By Ted Kalo, c3 Executive Director
When we last checked in, music licensing reform was going from a crawl to a walk. A lot has happened since then, and we are closer to historic reform than ever before, but ONE Senator — Ron Wyden of Oregon — is standing in the way.
Tweet at Senator Wyden and tell him to stop obstructing music licensing reform.
At the end of April, the House passed its version of the Music Modernization Act (or “MMA”), which reforms the process for collecting and distributing songwriter and publisher royalties, guarantees payment to pre-72 artists when their music is streamed on digital radio, and codifies “letter of direction” payments to producers. The vote was an earthshaking 415–0!!!
The Senate Judiciary Committee held a hearing on the bill in May and approved the bill unanimously on June 28. Now, the bill awaits an opening in the Senate floor schedule which can take… a while.
The pre-72 reforms (formerly known as the “CLASSICS Act”) have broad support among music industry organizations and artist advocacy groups and even Pandora Radio supports the bill.
However, a “poison pill” alternative bill has emerged, authored by Oregon Senator Ron Wyden. The Wyden bill would cut back the amount of time pre-72 music receives copyright protection by 15–20 years. This cut would take away artists right to be paid under both federal and state laws.
It’s a disgusting bait and switch to yank away retirement security from elderly artists just as they are about to get a small measure of fairness from Congress.
That’s why c3 has launched an ad campaign calling out Senator Wyden’s betrayal of his musician constituents and urging Congress to pass real reform, the CLASSICS Act, as part of the MMA.
Click here to join us by tweeting at Senator Wyden and telling him he needs to quit obstructing this important and time sensitive legislation. Elderly artists cannot afford to wait while DC politicians engage in delay tactics.
The pro-songwriter part of the bill is also worthy of support:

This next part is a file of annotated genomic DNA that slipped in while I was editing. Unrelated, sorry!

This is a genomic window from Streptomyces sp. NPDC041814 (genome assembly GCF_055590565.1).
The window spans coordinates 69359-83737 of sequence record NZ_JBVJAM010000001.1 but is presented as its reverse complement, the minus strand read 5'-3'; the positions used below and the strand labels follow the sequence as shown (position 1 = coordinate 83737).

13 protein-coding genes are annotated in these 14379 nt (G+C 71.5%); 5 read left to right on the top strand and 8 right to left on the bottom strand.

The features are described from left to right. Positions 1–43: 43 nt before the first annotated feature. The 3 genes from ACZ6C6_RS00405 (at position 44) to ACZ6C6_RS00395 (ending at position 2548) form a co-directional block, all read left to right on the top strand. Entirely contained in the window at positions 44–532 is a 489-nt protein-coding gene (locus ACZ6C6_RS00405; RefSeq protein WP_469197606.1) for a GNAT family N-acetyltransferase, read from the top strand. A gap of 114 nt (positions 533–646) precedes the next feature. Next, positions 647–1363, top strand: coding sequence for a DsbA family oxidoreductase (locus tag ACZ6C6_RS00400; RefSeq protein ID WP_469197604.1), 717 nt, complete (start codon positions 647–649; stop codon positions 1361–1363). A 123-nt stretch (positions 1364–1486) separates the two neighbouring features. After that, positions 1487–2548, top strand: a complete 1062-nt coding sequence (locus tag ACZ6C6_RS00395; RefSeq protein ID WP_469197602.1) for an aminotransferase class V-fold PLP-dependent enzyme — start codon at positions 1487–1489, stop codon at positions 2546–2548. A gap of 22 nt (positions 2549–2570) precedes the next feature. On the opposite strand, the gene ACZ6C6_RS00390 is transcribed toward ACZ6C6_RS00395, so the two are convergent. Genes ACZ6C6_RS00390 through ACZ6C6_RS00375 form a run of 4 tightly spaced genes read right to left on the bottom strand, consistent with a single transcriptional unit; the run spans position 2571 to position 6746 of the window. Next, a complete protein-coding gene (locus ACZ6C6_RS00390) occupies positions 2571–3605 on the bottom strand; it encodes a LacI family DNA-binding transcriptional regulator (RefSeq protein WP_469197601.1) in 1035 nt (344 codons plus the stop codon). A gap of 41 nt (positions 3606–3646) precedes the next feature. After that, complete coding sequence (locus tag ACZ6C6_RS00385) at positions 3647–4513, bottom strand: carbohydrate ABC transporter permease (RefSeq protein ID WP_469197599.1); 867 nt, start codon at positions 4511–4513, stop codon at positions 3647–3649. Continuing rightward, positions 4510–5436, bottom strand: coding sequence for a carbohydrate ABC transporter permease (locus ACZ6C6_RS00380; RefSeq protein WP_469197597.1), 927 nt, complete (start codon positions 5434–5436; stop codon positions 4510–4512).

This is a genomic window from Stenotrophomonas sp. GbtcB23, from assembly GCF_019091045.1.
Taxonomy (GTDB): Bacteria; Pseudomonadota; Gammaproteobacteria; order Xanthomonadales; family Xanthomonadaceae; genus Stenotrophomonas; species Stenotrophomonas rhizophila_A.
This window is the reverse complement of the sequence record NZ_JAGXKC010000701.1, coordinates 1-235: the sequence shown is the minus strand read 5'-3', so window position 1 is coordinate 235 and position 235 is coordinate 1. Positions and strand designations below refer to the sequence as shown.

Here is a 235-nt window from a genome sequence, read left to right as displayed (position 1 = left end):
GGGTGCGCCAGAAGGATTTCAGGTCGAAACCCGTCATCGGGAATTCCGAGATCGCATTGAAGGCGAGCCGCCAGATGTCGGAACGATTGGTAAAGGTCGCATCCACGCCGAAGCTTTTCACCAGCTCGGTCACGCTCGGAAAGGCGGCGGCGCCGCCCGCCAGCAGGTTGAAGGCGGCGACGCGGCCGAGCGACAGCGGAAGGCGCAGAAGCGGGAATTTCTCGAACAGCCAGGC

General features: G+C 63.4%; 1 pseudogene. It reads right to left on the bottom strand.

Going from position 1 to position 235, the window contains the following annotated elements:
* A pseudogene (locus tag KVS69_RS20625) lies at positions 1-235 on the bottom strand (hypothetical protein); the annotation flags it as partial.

- It establishes once and for all that there is a mechanical right in digital streaming. Digital radio companies fought this idea for a long time.
- Because of antitrust issues decades ago, if a digital service and publishers can’t agree on publisher/songwriter royalties, a federal judge decides what the rate is. Under court rules, these cases can only be heard by a very small number of judges who have made some really bad decisions of late. The bill creates a broader pool and random selection of the judges who decide on these matters.
- The bill would let the courts consider the rates for digital royalties for performers and record labels in setting songwriter rates.
- The bill establishes a new collective to distribute mechanical royalties
Together, we worked with MusicAnswers to secure further improvements in the bill [Click here to read our press release]. The Senate version now includes a periodic public audit of the collective to ensure transparency, and a requirement that the collective use the best practices to find the owners of unclaimed royalties.
These are good steps forward, but c3 believes the bill can be improved even further. Equal representation for songwriters on the board of the collective and real competition in selecting and renewing the selection of the collective to make sure it is responsive and accountable to songwriters seem like common sense improvements. With MusicAnswers, we are talking to key lawmakers about these changes. Four Senate Judiciary Committee members have publicly stated their desire to see improvements in these areas prior to Senate passage.
Still, we are enthusiastically supportive of the MMA and excited that it is moving forward.
Even so, if it passes, there will be so much more to do: real reform of the Digital Millennium Copyright Act’s safe harbors that allow companies like Google/YouTube to turn a blind eye to unlicensed music while profiting from it, ending AM/FM radio’s exemption from paying royalties, and antitrust reforms to break up big tech monopolies that wall us off from our fans.
We are in this for the long haul, and will keep working to build a better, more sustainable music economy for all.